Area: 143,100 sq km
Date of independence: September 9, 1991
Large ethnic minority: Uzbek
Religion: Islam (95% of population)
Present-day Tajikistan came under Russian rule in the second part if 19th century. Tajikistan was first created as an autonomous republic within Uzbekistan in 1924, and only in 1929, Tajikistan received the status of republic. Ethnic Uzbeks are a substantial minority in Tajikistan. After the breakup of the Soviet Union in 1991, Tajikistan became independent and experienced a civil war between regional factions from 1992 to 1997. Tajikistan has endured several domestic security incidents since 2010, including armed conflict between government forces and local strongmen in the Rasht Valley and between government forces and criminal groups in Gorno-Badakhshan Autonomous Oblast. Recent incidents were a series of attacks on security personnel in September 2015 led by a former high-ranking official in the Ministry of Defense. Tajikistan remains the poorest country in the post-Soviet region. It became a member of the World Trade Organization in March 2013, but the economy of Tajikistan faces major challenges, including dependence on remittances from Russia, high levels of corruption, and the major role narcotrafficking plays in the country's informal economy.
According to Human Rights Watch, Tajikistan’s human rights record continues to deteriorate amid an ongoing crack down on freedom of expression and political opposition and pressure on the independent media. Authorities use torture to obtain confessions and it remains a serious concern. In 2014, the government blocked various websites, considered introducing a new law that would require NGOs to register all sources of funding from foreign sources, subjected human rights groups to harassment, restricted media freedoms, and continued to enforce serious restrictions on religious practice, as it had in previous years. Lesbians, gays, bisexuals, and transgender people are subjected to wide-ranging discrimination and homophobia.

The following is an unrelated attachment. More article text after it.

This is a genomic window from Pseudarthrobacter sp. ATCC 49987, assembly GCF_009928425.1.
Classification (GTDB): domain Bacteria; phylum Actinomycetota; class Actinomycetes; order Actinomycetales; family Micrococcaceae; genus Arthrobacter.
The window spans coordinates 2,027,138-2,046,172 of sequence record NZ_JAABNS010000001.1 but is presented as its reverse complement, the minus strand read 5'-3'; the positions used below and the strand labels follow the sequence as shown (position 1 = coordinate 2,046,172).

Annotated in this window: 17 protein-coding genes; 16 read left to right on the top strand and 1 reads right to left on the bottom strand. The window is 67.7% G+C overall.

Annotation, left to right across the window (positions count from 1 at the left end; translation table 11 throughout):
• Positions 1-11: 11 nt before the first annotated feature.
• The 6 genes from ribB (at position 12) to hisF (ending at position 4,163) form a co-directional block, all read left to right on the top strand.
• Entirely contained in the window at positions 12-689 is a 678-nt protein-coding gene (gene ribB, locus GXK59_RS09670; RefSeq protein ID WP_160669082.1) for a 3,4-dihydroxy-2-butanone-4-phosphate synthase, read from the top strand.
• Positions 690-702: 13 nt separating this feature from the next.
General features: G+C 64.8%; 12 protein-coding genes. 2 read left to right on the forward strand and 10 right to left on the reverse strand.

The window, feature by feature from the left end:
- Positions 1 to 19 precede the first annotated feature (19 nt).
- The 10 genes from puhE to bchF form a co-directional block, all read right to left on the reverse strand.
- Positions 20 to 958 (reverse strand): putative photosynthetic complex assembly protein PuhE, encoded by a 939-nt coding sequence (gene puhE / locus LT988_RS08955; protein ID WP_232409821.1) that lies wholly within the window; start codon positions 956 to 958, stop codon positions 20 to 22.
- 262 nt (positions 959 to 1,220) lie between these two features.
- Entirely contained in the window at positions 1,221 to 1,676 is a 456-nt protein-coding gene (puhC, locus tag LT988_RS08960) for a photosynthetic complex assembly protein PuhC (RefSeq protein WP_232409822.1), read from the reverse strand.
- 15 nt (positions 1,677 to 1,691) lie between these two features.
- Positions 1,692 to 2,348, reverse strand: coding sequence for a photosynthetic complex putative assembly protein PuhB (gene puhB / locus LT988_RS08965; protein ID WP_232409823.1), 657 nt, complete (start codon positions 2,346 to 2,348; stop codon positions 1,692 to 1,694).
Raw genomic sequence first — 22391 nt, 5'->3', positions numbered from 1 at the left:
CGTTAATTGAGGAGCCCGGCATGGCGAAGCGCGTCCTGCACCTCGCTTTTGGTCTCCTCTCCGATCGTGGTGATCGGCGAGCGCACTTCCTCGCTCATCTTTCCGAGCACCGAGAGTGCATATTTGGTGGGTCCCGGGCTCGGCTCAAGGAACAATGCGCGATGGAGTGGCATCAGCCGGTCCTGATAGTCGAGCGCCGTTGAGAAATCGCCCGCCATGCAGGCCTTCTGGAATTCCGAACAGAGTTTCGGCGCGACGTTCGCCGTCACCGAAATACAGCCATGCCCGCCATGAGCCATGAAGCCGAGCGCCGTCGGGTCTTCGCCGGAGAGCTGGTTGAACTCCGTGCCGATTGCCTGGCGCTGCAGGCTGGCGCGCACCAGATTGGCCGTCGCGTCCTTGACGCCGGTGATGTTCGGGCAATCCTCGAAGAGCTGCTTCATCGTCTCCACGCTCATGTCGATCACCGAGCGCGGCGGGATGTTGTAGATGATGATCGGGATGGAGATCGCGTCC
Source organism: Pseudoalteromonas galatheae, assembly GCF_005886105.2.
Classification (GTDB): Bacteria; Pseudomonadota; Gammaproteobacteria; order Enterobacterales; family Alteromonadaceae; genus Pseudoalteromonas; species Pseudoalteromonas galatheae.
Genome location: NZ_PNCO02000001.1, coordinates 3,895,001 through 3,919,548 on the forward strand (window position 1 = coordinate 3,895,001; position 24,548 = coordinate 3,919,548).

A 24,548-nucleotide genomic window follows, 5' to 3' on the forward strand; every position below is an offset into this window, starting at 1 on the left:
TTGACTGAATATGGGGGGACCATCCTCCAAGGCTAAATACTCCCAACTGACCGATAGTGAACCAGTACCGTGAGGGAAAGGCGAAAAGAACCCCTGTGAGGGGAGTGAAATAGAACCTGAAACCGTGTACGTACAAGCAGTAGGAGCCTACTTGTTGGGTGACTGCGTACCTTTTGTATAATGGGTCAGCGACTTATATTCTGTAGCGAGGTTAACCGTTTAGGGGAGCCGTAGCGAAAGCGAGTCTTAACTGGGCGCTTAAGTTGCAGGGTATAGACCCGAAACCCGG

Domestic violence against women also continues to be a serious problem. There has been an attempt to combat domestic violence against women and children in 2015 that included establishing several police stations staffed by female police inspectors who received training in gender-sensitive policing. However, it is reported that Tajikistan’s 2013 law on the prevention of violence in the family remains unimplemented and victims of domestic violence continue to suffer and do not receive adequate protection.
LGBT community is subjected to discrimination and homophobia. In 2014, the State Committee for Religious Affairs informed imams across the country to preach against “nontraditional sexual relations.” Public beatings and discrimination as well as detention, harassment, and extortion by police are commonplace. Police routinely arrest men under suspicion of “homosexual acts” and charge them with “moral crimes.” In 2015, more than 500 individuals, who were suspected of being part of LGBT community were arrested in order to eradicate “immoral behavior” in the country.
In addition to considering an introduction of a new law that would hamper the work of civil society in Tajikistan, civil society organizations remain largely closed and are subject to rigorous reporting guidelines that hamper their activities. Groups must operate inconspicuously, toeing the line between doing good work and evading scrutiny from authorities.
Since Tajikistan is heavily depended on remittances from Russia, integration of the country in Eurasian Economic Union will most likely take place in 2017 and further entrench Tajikistan into the Russian sphere of influence.